The West should be addressing grievances behind attacks
Can we be safe anywhere anymore? Social media, pundits and politicians are in despair over the gruesome toll of the news, week by week.
An 18-year-old German- Iranian opened fire July 22nd at a shopping mall in Munich, killing at least nine people. It was the third attack on the streets of western Europe in eight days. A teenage refugee in Germany who claimed to be from Afghanistan attacked train passengers with an axe and knife four days earlier. On July 14th, a Tunisian national said to have psychological problems used a 19-tonne truck to mow down 84 people along a 2km stretch of the seafront in Nice, France. The extremist group that calls itself Islamic State (ISIS) opportunistically claimed the train and Nice attackers as foot soldiers and, in a sense, they were.
Reportedly self-radicalised, both the asylum seeker in Germany and the Tunisian Mohamed Lahouaiej Bouhlel in France could be described as having drafted themselves into ISIS’s invisible army of irregulars. Both died having moved the front line of the war on terror into Europe’s backyard — onto its beaches, picture postcard promenades, comfortable trains and city centres.
Both men’s legal presence in European countries, their ability and willingness to harm innocent strangers and their apparent late fascination with ISIS took the battlefield into Europe. Or as the old-fashioned and ill-spelt idiom goes, they “brought the mountain to Mahomet”.
The German media have described the sudden actions of the refugee — doubly despicable perhaps for being both murderous and ungrateful to his country of sanctuary — as the first ISIS attack on German soil. The French, who have suffered three major terrorist attacks in 18 months, dolefully admit they are in the line of fire. France, which has Europe’s largest Muslim population, bears an enormous responsibility. It must react decisively but also calibrate its response in a way that is just.
Does France have the heart for the fight? Does Europe? After the Nice massacre, there is a decided downturn in official bluster. Consider French Prime Minister Manuel Valls’s grim prescription: “Times have changed and we should learn to live with terrorism.” He went on to predict that “there will be more attacks… Other lives will be lost… Terrorism will be a part of our daily lives for a long time.”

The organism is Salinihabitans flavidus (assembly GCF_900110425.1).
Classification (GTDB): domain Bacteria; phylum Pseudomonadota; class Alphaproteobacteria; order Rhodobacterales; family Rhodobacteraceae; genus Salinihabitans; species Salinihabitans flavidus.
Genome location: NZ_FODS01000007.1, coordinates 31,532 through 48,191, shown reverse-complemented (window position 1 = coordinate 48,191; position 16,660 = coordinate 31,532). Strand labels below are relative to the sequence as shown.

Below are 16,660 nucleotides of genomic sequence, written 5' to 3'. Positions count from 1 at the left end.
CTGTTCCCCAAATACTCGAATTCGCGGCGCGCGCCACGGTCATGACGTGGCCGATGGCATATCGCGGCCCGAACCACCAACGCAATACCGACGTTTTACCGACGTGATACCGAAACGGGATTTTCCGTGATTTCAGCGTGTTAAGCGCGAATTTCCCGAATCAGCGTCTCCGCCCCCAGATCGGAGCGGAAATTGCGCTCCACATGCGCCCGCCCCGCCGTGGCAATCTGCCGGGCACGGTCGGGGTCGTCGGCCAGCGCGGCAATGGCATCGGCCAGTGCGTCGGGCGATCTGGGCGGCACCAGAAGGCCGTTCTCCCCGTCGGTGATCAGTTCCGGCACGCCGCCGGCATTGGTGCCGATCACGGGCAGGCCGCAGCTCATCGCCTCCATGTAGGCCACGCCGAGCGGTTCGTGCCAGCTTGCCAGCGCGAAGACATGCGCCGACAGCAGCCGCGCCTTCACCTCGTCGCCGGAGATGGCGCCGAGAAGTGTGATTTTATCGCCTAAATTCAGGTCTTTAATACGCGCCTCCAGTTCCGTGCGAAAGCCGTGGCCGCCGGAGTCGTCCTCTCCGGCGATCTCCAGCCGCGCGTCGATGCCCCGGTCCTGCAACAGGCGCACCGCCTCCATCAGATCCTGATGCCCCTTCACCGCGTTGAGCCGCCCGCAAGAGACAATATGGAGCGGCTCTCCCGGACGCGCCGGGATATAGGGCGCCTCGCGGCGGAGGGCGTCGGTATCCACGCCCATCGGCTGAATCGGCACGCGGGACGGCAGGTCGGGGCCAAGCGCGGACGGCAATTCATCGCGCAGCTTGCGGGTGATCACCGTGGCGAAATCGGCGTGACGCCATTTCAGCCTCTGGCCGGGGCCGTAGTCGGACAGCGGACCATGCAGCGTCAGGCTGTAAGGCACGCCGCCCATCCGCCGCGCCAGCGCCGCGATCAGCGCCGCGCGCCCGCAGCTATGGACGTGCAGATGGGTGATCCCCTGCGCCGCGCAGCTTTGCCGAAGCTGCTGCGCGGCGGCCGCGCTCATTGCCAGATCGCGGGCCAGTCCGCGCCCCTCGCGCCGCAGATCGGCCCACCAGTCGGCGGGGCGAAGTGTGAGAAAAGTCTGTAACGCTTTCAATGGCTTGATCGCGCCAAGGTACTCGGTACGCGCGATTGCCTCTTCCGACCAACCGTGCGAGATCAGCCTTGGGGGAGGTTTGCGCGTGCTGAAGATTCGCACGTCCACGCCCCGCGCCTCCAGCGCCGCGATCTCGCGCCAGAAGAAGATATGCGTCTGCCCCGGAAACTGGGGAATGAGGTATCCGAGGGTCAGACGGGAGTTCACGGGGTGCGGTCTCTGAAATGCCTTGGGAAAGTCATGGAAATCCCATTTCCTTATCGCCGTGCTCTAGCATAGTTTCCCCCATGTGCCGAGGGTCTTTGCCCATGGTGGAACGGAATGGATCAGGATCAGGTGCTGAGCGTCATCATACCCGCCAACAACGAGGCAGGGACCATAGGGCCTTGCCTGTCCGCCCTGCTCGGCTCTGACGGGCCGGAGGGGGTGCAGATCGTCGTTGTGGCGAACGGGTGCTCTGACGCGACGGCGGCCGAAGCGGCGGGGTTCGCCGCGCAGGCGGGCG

Valls is not alone in gloomily preparing for a lifetime of pre-emptive pessimism. The Twitter community appears sad that it can no longer feel gut-wrenchingly sad about something that has become the new normal — terrorism’s bloody toll. After Nice, Facebook turned uncharacteristically down-hearted, unable even to muster the energy to change profile photos en masse to the Tricolore in solidarity with France. Newspaper columnists shook their heads at the collective agony of insecurity, unable to offer glib solutions.
Like children who have been abused every day, we seem to have cried ourselves dry. There have been too many funerals and the fear is that there will be many more. Lone-wolf attacks are on the rise and there seems to be no way to stop the perpetrators. Borders can’t keep them out — they are legally resident in European countries. Gun control and bans on explosives do not help; mundane tools can kill large numbers of people.
This is a devastating evolution of tactic and technique, turning the world into a scary global village where no one can ever expect to feel safe.
Indeed, the use of a truck in Nice points to a terrifying redefinition of the terrorist attack.
Bouhlel reduced it to “proto” form, the most basic construct to spread the maximum amount of terror. He remade the terrorist attack for the age of maximum security by forcing it to evolve downward. Once upon a time, terrorists used sophisticated technology. Now they can get better results with the magnificent simplicity of everyday instruments.
So, should we just accept this is the age of never-ending terror?
No. It is a time-bound extremist tactic, this so-called “strategy of a thousand cuts”. In 2008, Inspire, the English-language online magazine of the Yemen-based group al-Qaeda in the Arabian Peninsula, described the thousand-cuts concept as the perpetration of “smaller, but more frequent” attacks, driving up countries’ security costs and spreading a debilitating fear far and wide like mushroom spores borne on the wind.
This is why the call for enhanced security measures — more police, more weapons, more checks, more expense — is both foolish and self-defeating. Bouhlel’s truck rampage could never have been planned for.
How then to prevent other Bouhlels?
The West might do better to examine the tripod of grievances on which rests jihadist ideology: Western hypocrisy on human rights, as seen in nearly 70 years of Palestinian suffering; Western support for authoritarian regimes in the Muslim world; the 2003 invasion of Iraq and the subsequent abuse and disrespect of Iraqi prisoners.
Add to these the anguished disconnect that may be experienced by a European citizen/resident of non-European ethnicity, especially those of limited education and resources.
These issues are broad, wide and deep and not easily addressed. However, an honest reassessment of the Palestinian issue and a determined international move to secure justice for them may be the way to start the rebalancing process. The tripod of grievances would destabilise without that particular leg on which to stand.